An e-petition in Queensland Parliament calling for Medically Supervised Injection Facilities has been met with mixed responses from politicians and stakeholders.
The petition, which closes in July, draws attention to the need for “genuine harm-reduction strategies by establishing Medically Supervised Injection Facilities in Queensland”.
Masters student and member of the Queensland Council for Civil Liberties Cameron Ljubic said he launched the petition to educate the public about broader drug law reform issues.
“For me the issue is more around legalisation and better regulation,” Mr Ljubic said.
“I thought I would start it (the petition) now and get the conversations going.”
Australian Drug Law Reform Foundation president and senior staff specialist at St. Vincent’s Hospital Alcohol and Drug Service Dr Alex Wodak has advocated the benefits of introducing Medically Supervised Injection Facilities in Brisbane.
“The evidence is really strong now,” Dr Wodak stated.
“(Medically Supervised Injection Facilities) reduce the local harms spilling over from large drug markets e.g. fatal and non-fatal overdoses; public injecting; and littering.”
The Queensland Greens are in support of trialing facilities.
Brisbane Lord Mayoral candidate Andrew Bartlett said that he is open to approaches that focus on harm minimisation rather than law enforcement.
“There are a growing number of people from a range of backgrounds including law-enforcement backgrounds…and health backgrounds who recognise the current system is not working…and it’s costing us a fortune,” Mr Bartlett said.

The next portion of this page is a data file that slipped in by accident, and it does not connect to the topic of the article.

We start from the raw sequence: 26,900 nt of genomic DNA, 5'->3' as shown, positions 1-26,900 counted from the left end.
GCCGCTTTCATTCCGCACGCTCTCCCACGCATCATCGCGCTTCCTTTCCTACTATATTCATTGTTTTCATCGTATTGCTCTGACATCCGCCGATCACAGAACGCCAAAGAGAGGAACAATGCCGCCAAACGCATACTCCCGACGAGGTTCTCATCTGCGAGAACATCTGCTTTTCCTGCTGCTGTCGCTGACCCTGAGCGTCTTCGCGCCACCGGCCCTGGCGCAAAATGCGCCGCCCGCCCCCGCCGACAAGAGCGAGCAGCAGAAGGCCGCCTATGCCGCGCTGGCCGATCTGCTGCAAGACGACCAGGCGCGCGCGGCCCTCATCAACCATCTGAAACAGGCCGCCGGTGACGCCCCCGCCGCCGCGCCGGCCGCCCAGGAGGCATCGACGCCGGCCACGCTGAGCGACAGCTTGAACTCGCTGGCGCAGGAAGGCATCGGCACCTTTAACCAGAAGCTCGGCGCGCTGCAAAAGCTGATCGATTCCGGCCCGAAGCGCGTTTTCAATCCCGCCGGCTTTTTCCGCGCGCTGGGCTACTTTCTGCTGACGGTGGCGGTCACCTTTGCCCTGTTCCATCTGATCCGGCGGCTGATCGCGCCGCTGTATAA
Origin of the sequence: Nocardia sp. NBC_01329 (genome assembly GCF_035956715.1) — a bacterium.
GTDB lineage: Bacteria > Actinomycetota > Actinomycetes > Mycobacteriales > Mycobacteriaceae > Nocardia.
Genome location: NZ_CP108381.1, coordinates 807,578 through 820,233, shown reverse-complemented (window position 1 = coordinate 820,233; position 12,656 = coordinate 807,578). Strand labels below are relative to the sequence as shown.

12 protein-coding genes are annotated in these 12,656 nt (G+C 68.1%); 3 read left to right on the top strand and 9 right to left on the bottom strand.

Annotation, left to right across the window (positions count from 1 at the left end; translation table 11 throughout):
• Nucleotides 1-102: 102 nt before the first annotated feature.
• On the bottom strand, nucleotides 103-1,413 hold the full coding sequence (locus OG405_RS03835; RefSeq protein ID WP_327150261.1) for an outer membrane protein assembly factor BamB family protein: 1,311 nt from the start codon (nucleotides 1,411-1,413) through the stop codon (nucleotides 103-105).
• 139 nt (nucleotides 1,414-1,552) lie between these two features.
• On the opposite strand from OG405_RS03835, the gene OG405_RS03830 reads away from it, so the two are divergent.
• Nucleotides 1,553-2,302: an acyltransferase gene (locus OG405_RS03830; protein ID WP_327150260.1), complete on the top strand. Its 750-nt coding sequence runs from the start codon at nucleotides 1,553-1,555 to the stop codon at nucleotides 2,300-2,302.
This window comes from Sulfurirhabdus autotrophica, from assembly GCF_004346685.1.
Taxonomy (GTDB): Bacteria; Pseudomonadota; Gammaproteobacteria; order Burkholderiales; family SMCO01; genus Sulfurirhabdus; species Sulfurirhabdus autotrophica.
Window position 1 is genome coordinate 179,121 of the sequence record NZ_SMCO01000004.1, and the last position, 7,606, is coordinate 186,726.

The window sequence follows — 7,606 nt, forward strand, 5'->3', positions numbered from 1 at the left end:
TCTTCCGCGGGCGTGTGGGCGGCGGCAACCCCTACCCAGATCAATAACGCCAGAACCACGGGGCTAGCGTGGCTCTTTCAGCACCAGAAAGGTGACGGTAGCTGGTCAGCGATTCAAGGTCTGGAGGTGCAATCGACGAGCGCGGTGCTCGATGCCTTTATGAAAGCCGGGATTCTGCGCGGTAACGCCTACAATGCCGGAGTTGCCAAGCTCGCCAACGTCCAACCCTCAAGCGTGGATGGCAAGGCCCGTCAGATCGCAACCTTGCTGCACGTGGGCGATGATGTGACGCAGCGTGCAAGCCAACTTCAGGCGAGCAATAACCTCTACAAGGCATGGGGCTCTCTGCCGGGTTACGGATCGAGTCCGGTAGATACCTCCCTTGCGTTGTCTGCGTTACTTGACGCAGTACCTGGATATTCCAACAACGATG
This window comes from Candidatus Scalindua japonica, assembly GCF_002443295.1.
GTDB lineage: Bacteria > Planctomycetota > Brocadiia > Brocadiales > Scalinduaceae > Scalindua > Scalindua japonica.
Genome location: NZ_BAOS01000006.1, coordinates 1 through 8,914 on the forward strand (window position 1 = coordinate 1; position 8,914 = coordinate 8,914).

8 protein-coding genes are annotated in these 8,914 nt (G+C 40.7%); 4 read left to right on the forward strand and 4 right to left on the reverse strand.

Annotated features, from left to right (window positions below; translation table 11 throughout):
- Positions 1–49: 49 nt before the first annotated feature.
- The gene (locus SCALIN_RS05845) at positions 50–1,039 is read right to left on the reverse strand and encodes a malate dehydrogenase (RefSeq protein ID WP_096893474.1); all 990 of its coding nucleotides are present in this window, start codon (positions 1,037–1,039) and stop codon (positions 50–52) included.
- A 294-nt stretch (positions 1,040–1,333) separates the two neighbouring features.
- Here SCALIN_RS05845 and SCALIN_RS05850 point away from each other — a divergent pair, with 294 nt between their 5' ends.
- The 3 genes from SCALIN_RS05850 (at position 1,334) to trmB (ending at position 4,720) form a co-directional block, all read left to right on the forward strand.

Valley Chamber of Commerce Treasurer Carol Gordon said if facilities were to be introduced in Fortitude Valley, processes needed to be in place to agree on what is good for the wider community as well as a facility and its users.
“There are serious town planning issues associated with (Medically Supervised Injection Facilities),” Ms Gordon Said.
“We’ve got some 48 laneways, alleyways and short streets in this area…out of sight out of mind is an issue…where the injecting room meets the public space in the street and how that’s managed.”
The Greens and the Valley Chamber of Commerce said there needed to be a collaborative approach from the state government and Brisbane City Council.
The Greens state spokesperson Libby Connors said the Premier “would be keenly aware that opinion is divided in the community” between a harm-minimisation approach and a policing approach.
“I thought that Campbell Newman might have been prepared to give it some thought simply because his electorate is a Brisbane-based electorate,” Ms Connors said.
“The public doesn’t want to confront this issue and doesn’t want to have a sensible discussion about it but that’s the first step.”
Ms Gordon said state and local government jurisdiction needed to be managed effectively with stakeholder input.
“No government department gets taxes (from the illegal drug trade) and until taxes are obtained from it none of the departments really want to own the problem,” Ms Gordon said.
A spokesperson for the Brisbane Central state member, Robert Cavallucci, said it was not the LNP’s policy to support Medically Supervised Injection Facilities.
“There is no policy for the LNP to do so…it is not on our agenda at the moment,” he said.
Brisbane Lord Mayor, Graham Quirk, and ALP Lord Mayoral candidate Ray Smith have not responded to questions about the petition.
Graham Quirk has announced he will deliver a $4 million facelift to the Valley Mall as part of his ongoing campaign to clean up Fortitude Valley.
A Team Quirk press release said Cr Quirk had delivered an “extra 50 sharps disposal bins installed in public toilets and other public spaces”.
But, Cr Quirk has not outlined a plan to introduce Medically Supervised Injection Facilities as part of his campaign.
The petition can be viewed at www.parliament.qld.gov.au/work-of-assembly/petitions/e-petitions